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Israel’s are used to sandstorms from North Africa as a spring and fall ritual, but a freak dust storm that cut visibility to a minimum and ‘painted’ the White City* yellow five days before Rosh Hashanah, came from…Syria

            Even before the dust settled (the day before Rosh Hashanah) climatologist Professor Danny Rosenfeld was explaining that the strange phenomenon – a first since meteorological records began to be taken 75 years ago – wasn’t due only to which way the wind blew. It was probably tied to the war in Syria, surmised the TAU academic: Untilled fields abandoned by farmers fleeing from ISIS, left fields exposed to the winds, while the wheels of thousands and thousands of ISIS pickup trucks were pulverizing the crust of the fragile desert floor. If that wasn’t enough, ‘neighborly’ Turks are exacerbated dustbowl conditions by blocking irrigation water from the Euphrates earmarked for Syria and hogging the water for themselves, he charged. (Israel HaYom, Channel 10 – London and Kirshenbaum 8 Sept) 

* Ha’ir HaLevanah or Tel Aviv



Ruti Chai is a yoga laughter therapist whose clientele are mostly cancer patients. In thirteen years at Shiba Medical Center she has gotten some very strange and unforgettable requests for her very special form of comic relief.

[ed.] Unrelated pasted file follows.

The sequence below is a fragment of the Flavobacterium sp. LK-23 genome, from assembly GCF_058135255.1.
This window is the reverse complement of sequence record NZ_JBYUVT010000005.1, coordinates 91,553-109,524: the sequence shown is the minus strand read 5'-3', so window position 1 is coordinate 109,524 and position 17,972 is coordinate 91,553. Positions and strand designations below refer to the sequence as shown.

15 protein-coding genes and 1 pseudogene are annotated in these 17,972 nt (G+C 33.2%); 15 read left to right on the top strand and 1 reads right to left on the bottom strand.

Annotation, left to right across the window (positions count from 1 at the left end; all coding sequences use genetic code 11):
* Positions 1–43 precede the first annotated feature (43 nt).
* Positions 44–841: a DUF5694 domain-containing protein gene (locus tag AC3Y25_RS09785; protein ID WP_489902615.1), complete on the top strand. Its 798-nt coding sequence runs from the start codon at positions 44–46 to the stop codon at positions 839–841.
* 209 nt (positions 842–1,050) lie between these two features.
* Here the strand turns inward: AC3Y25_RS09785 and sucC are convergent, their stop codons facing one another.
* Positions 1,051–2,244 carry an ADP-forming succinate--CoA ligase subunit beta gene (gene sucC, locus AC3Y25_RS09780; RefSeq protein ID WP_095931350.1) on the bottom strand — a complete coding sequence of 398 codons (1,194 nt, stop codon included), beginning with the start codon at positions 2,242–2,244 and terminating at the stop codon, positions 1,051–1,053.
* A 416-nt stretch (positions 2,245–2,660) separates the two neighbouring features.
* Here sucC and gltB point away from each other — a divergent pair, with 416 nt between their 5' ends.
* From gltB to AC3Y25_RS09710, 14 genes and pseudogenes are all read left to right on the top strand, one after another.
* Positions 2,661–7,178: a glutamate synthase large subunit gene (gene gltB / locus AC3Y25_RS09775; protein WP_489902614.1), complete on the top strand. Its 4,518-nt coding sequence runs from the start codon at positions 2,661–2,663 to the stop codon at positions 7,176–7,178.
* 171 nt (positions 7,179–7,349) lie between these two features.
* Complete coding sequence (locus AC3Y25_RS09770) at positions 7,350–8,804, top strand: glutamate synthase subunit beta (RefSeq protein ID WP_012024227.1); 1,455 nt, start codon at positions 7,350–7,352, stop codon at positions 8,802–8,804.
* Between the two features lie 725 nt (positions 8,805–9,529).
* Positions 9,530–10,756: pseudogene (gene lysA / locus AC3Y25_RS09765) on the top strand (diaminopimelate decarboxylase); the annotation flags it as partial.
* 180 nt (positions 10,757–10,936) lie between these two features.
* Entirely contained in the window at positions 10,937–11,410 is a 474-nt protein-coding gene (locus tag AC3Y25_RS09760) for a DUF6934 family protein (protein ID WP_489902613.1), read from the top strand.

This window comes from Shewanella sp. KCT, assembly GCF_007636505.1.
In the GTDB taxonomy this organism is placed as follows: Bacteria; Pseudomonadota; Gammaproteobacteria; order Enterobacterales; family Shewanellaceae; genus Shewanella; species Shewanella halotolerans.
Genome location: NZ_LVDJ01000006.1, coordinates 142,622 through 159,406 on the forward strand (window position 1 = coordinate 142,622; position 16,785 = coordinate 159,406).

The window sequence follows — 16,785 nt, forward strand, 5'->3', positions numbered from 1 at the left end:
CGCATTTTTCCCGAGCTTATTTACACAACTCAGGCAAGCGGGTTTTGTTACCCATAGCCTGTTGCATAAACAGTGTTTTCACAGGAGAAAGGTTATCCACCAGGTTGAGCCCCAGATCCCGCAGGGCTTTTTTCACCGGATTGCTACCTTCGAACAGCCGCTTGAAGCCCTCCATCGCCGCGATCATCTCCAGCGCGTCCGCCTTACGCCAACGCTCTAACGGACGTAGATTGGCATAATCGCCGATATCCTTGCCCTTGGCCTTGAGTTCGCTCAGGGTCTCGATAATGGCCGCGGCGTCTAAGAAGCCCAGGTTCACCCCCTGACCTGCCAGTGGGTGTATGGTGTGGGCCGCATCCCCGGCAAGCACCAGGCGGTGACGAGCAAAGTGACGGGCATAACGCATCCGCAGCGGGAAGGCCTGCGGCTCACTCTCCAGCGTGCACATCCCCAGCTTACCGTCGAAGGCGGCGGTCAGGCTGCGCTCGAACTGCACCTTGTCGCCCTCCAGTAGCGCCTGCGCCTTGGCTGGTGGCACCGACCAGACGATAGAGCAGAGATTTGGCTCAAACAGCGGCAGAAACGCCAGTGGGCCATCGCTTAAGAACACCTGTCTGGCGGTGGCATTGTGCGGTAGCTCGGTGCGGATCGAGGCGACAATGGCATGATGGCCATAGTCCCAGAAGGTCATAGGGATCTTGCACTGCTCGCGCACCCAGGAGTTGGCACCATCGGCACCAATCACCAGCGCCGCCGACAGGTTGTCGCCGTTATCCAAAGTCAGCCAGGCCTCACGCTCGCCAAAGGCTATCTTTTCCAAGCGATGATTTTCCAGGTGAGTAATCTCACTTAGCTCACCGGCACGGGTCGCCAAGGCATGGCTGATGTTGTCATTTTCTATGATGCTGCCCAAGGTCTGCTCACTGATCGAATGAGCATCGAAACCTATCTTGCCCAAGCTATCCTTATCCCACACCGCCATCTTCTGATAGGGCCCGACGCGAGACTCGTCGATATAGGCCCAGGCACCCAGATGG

In one case, a former patient who had attended one of her laughter yoga clinic requested that on the first anniversary of her death (yortzite) her close friends hold a yoga laughter session with Chai in her memory, basically to celebrate her life. In another case, a dying patient requested that her laughter yoga teacher sing at her funeral. Another asked that Chai lead one rousing round of laughter during the family’s shiva (seven days of mourning).  (Yediot)



What are the requirements for approval of a driver’s license for a truck weighing more than 12 tons? 

            In light of the disproportional number of heavy trucks involved in road accidents  (such trucks constitute 10 percent of the vehicles on the road but are involved in 30 percent of all accidents with fatalities) authorities sought to establish some kind of screening process to weed out questionable individuals who might constitute a jeopardy to road safety.

            The Road Safety Council put the screening process in the hands of health authorities… All  hell broke loose when the latter began administering candidates a battery of tests that health officials said were “conventional psychological profiles for risk evaluation” which included questions such as ‘Did you every wish you were a woman?” and told applicants to answer ‘Yes or No’  to statements such as “I never allowed myself to enjoy kinky sexual behavior”…with nary a question about how the subject would respond if the boss pressured them to work 14 to 18-hour shifts behind the wheel due to a shortage of drivers. (Yediot)



The Ecoland Group – the baby of a patent developer and two budding building contractor - has plunked down 16 M NIS (about $4 M) to buy an empty 164 dunam (41 acre) Finish island called Petajasaari in the middle of nowhere (Parallel 61 N. if you must know).